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A worker shortage for life sciences

What Massachusetts needs to do to fill life sciences jobs.

Lesley Becker/Globe Staff; Adobe

The life sciences industry in Massachusetts is growing at a rapid pace, but there aren’t enough workers to fill the jobs. Without immediate action, residents will be denied exciting employment opportunities and the state’s preeminent position in the industry will be threatened.

According to a report released last month by the Massachusetts Biotechnology Education Foundation, there has been a 35 percent increase in life sciences jobs in the state over the past decade. However, the state is not producing enough trained professionals to meet the employment demand. The demand for candidates with a PhD has grown 140 percent since 2010, but there has been no measurable increase in life sciences PhD conferrals. At the bachelor’s degree level, demand has grown 120 percent, with only a 37 percent increase in life sciences-related graduates. At the associate degree and high school graduate levels, job demand has grown by 140 percent with virtually no increase in supply.


MassBioEd surveyed Massachusetts life science companies about their hiring and employment experiences. Nearly one third stated that a shortage of applicants with the necessary skills is an obstacle to hiring. It often takes more than three months to fill open positions. Employers indicated that local competition is also an obstacle to hiring. Companies are stealing talent from one another, resulting in a loss of productivity and high re-training costs. Rather than compete for a limited pie of workers, we need to expand the pie.

With negligible growth in the number of people entering college over the foreseeable future, solving this workforce shortage will require creativity and diligence by many partners, including the life sciences industry, the education sector, and the nonprofit world.

First, the industry needs to get creative about methods of hiring and training. One way to expand the worker supply is to look for candidates with the aptitude for the work but without the traditional pedigree. These could include short-term training programs, such as apprenticeships, with curriculum designed by the industry and targeted toward specific occupations. There also needs to be outreach to those who are unemployed or under-employed, immigrants, and veterans, who can expand the workforce. If an individual can learn the skills for a job without a degree, companies need to be open to shifting educational requirements and hiring nontraditional workers who can also help to diversify the industry.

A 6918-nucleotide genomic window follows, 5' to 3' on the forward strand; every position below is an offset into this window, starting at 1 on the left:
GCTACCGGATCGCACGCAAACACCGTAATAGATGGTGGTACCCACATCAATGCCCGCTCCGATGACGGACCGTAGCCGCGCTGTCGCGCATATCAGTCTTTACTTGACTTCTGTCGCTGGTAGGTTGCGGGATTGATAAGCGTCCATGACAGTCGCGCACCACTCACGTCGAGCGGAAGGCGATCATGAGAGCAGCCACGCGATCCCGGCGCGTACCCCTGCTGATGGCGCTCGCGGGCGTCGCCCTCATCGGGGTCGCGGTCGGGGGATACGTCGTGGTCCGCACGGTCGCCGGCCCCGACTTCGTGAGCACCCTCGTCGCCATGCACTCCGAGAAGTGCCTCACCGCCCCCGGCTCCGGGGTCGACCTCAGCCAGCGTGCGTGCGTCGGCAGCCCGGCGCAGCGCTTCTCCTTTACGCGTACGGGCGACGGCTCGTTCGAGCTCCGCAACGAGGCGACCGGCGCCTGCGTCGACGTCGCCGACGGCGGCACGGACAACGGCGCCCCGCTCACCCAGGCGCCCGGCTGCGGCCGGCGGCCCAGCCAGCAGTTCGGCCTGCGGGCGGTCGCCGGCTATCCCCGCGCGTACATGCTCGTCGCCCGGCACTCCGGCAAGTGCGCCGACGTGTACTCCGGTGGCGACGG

Second, we need to significantly deepen career awareness of life sciences careers at all levels of education. Students are largely unaware of the great career opportunities and well-paying positions in life sciences and how to prepare for these jobs. There needs to be comprehensive career awareness plans, including outreach to teachers and guidance counselors at the K-12 level; providing schools with career information and industry speakers; recruiting college graduates from a wider range of majors, including math and computer science; and better preparing doctoral students to enter industry.

Third, research shows that a lack of soft skills is hindering professionals’ ability to effectively grow in this industry. It is essential to provide training in not only scientific methods, but also communication, collaboration, management, and problem solving. A lack of these soft skills in workers hinders the ability of companies to effectively promote and hire at management levels.

The Massachusetts life sciences industry leads the world in innovation. We need to make sure people can fill the jobs. Its continued growth could outpace the state’s ability to fill the jobs it’s creating. Together we need to ensure that our workforce benefits from the growth and opportunities in this exciting industry and that companies have the trained talent they need.


Sunny Schwartz is executive director of the Massachusetts Biotechnology Education Foundation.